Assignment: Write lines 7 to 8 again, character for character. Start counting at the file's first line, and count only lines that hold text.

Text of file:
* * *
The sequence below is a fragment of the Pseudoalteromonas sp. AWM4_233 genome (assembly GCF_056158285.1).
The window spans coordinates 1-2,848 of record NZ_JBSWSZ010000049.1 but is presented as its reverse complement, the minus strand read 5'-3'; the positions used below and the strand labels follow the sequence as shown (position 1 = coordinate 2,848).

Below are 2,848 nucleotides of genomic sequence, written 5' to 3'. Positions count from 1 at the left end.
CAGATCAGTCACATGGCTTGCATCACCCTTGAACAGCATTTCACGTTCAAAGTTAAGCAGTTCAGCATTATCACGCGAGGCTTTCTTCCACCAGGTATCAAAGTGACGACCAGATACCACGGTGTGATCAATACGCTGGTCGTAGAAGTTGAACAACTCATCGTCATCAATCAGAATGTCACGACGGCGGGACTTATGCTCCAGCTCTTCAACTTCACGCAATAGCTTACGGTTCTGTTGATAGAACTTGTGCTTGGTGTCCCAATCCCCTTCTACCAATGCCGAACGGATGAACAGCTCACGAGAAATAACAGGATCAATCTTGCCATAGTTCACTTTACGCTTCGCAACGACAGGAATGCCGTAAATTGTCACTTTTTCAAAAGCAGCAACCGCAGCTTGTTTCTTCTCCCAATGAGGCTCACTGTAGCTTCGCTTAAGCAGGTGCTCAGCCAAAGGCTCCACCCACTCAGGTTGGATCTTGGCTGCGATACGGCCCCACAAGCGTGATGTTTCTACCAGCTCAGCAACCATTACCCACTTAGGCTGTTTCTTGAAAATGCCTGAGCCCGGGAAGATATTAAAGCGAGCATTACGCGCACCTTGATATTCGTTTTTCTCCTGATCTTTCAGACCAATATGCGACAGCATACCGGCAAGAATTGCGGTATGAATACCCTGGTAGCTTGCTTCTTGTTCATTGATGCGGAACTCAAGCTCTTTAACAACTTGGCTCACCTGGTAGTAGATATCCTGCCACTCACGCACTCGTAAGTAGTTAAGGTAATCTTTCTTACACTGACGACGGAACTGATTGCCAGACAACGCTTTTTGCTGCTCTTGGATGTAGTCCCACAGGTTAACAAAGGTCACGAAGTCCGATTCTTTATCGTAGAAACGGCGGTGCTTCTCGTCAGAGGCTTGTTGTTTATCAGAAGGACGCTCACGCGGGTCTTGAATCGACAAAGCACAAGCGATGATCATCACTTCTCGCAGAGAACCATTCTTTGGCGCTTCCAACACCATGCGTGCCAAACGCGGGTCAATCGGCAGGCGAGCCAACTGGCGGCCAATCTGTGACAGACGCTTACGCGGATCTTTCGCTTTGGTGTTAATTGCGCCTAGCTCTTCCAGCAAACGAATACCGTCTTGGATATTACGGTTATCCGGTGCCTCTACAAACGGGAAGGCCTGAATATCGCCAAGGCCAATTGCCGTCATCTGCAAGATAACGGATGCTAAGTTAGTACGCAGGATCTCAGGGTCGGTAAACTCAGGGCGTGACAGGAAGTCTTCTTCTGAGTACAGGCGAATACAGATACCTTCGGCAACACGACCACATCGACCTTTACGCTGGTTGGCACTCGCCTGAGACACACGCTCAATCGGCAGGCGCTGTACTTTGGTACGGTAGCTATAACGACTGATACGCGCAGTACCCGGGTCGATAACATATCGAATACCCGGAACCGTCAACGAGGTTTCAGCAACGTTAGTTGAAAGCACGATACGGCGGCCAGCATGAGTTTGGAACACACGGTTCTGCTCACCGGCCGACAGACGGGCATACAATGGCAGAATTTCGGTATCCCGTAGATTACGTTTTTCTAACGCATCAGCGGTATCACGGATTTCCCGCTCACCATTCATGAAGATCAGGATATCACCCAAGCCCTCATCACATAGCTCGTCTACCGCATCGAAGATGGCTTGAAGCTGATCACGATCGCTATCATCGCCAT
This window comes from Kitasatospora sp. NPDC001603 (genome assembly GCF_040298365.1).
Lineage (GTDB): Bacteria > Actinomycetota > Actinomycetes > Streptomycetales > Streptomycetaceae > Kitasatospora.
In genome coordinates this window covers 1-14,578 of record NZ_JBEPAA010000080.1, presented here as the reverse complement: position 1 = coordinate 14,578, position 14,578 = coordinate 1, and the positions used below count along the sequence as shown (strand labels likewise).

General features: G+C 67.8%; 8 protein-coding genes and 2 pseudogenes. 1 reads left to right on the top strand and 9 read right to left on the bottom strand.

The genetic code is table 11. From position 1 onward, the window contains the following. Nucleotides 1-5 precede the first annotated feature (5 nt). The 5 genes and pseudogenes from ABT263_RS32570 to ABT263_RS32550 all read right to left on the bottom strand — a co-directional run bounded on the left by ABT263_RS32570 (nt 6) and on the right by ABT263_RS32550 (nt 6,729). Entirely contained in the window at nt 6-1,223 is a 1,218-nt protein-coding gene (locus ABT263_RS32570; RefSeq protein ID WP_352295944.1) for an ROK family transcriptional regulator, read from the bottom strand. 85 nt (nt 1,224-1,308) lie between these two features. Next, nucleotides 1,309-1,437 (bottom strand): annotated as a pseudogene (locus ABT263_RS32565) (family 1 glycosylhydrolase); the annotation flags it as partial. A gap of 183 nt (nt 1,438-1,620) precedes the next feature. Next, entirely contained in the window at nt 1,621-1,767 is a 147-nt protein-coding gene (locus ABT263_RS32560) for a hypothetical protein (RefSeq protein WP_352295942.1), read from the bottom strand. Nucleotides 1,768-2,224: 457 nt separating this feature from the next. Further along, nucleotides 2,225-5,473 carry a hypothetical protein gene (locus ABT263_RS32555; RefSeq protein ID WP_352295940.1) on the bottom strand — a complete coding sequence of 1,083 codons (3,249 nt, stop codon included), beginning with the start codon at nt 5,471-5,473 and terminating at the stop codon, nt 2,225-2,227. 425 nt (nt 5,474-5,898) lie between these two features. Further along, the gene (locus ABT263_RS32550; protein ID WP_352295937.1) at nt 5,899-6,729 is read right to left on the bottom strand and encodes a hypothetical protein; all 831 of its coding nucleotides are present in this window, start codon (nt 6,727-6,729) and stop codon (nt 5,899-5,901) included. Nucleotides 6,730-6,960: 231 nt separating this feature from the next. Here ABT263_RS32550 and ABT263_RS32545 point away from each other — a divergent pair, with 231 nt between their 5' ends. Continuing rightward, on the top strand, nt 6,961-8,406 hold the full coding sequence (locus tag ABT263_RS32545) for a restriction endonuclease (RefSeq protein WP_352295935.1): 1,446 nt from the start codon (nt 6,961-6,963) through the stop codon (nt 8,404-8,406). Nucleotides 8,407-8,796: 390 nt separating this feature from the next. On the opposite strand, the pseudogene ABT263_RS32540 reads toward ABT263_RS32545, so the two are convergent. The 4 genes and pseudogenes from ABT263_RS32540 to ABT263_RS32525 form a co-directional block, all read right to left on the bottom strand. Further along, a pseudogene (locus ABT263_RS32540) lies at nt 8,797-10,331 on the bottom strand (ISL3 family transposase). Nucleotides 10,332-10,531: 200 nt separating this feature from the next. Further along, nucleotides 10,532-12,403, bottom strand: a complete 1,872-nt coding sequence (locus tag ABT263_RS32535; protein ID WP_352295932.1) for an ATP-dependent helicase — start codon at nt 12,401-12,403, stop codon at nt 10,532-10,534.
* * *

In genome coordinates this window covers 1-14,578 of record NZ_JBEPAA010000080.1, presented here as the reverse complement: position 1 = coordinate 14,578, position 14,578 = coordinate 1, and the positions used below count along the sequence as shown (strand labels likewise).

General features: G+C 67.8%; 8 protein-coding genes and 2 pseudogenes. 1 reads left to right on the top strand and 9 read right to left on the bottom strand.